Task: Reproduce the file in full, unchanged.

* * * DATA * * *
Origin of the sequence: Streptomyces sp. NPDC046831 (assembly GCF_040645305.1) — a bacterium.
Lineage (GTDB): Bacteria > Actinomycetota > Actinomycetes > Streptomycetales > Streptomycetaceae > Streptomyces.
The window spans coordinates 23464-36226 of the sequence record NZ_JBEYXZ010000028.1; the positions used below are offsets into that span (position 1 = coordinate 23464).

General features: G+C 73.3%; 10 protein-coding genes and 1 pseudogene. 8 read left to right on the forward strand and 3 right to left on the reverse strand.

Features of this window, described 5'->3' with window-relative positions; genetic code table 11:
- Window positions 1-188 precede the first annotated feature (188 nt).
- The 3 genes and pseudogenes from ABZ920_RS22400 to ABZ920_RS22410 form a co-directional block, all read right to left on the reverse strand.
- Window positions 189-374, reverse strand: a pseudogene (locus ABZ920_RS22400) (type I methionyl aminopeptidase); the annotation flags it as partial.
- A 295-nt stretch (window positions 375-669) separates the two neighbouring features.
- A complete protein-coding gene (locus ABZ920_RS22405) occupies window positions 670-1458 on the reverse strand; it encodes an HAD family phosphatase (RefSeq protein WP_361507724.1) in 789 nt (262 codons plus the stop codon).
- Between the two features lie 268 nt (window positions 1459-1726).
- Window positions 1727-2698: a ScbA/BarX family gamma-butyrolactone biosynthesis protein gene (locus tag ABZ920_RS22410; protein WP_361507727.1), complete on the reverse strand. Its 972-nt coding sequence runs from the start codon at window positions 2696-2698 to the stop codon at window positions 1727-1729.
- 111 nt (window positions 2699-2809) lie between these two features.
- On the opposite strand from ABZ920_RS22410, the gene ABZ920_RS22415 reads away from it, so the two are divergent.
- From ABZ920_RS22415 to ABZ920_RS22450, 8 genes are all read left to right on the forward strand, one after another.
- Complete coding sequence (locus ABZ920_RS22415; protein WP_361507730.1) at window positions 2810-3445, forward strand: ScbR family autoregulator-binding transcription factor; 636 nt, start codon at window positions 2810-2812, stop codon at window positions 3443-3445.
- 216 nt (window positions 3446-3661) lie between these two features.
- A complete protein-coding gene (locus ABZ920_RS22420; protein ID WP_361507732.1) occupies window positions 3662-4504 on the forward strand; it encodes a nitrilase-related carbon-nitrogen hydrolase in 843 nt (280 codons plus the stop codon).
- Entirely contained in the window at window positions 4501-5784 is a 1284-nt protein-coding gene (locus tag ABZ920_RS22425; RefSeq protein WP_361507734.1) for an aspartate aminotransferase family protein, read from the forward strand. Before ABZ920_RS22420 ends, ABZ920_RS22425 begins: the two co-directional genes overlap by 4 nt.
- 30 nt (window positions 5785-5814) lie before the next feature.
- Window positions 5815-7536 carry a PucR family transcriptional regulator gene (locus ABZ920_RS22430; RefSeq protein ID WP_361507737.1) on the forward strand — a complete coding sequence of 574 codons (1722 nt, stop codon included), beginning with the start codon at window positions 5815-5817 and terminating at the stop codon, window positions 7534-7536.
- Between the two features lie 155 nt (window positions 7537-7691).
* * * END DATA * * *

Origin of the sequence: Streptomyces sp. NPDC046831 (assembly GCF_040645305.1) — a bacterium.
Lineage (GTDB): Bacteria > Actinomycetota > Actinomycetes > Streptomycetales > Streptomycetaceae > Streptomyces.
The window spans coordinates 23464-36226 of the sequence record NZ_JBEYXZ010000028.1; the positions used below are offsets into that span (position 1 = coordinate 23464).

General features: G+C 73.3%; 10 protein-coding genes and 1 pseudogene. 8 read left to right on the forward strand and 3 right to left on the reverse strand.

Features of this window, described 5'->3' with window-relative positions; genetic code table 11:
- Window positions 1-188 precede the first annotated feature (188 nt).
- The 3 genes and pseudogenes from ABZ920_RS22400 to ABZ920_RS22410 form a co-directional block, all read right to left on the reverse strand.
- Window positions 189-374, reverse strand: a pseudogene (locus ABZ920_RS22400) (type I methionyl aminopeptidase); the annotation flags it as partial.
- A 295-nt stretch (window positions 375-669) separates the two neighbouring features.
- A complete protein-coding gene (locus ABZ920_RS22405) occupies window positions 670-1458 on the reverse strand; it encodes an HAD family phosphatase (RefSeq protein WP_361507724.1) in 789 nt (262 codons plus the stop codon).
- Between the two features lie 268 nt (window positions 1459-1726).
- Window positions 1727-2698: a ScbA/BarX family gamma-butyrolactone biosynthesis protein gene (locus tag ABZ920_RS22410; protein WP_361507727.1), complete on the reverse strand. Its 972-nt coding sequence runs from the start codon at window positions 2696-2698 to the stop codon at window positions 1727-1729.
- 111 nt (window positions 2699-2809) lie between these two features.
- On the opposite strand from ABZ920_RS22410, the gene ABZ920_RS22415 reads away from it, so the two are divergent.
- From ABZ920_RS22415 to ABZ920_RS22450, 8 genes are all read left to right on the forward strand, one after another.
- Complete coding sequence (locus ABZ920_RS22415; protein WP_361507730.1) at window positions 2810-3445, forward strand: ScbR family autoregulator-binding transcription factor; 636 nt, start codon at window positions 2810-2812, stop codon at window positions 3443-3445.
- 216 nt (window positions 3446-3661) lie between these two features.
- A complete protein-coding gene (locus ABZ920_RS22420; protein ID WP_361507732.1) occupies window positions 3662-4504 on the forward strand; it encodes a nitrilase-related carbon-nitrogen hydrolase in 843 nt (280 codons plus the stop codon).
- Entirely contained in the window at window positions 4501-5784 is a 1284-nt protein-coding gene (locus tag ABZ920_RS22425; RefSeq protein WP_361507734.1) for an aspartate aminotransferase family protein, read from the forward strand. Before ABZ920_RS22420 ends, ABZ920_RS22425 begins: the two co-directional genes overlap by 4 nt.
- 30 nt (window positions 5785-5814) lie before the next feature.
- Window positions 5815-7536 carry a PucR family transcriptional regulator gene (locus ABZ920_RS22430; RefSeq protein ID WP_361507737.1) on the forward strand — a complete coding sequence of 574 codons (1722 nt, stop codon included), beginning with the start codon at window positions 5815-5817 and terminating at the stop codon, window positions 7534-7536.
- Between the two features lie 155 nt (window positions 7537-7691).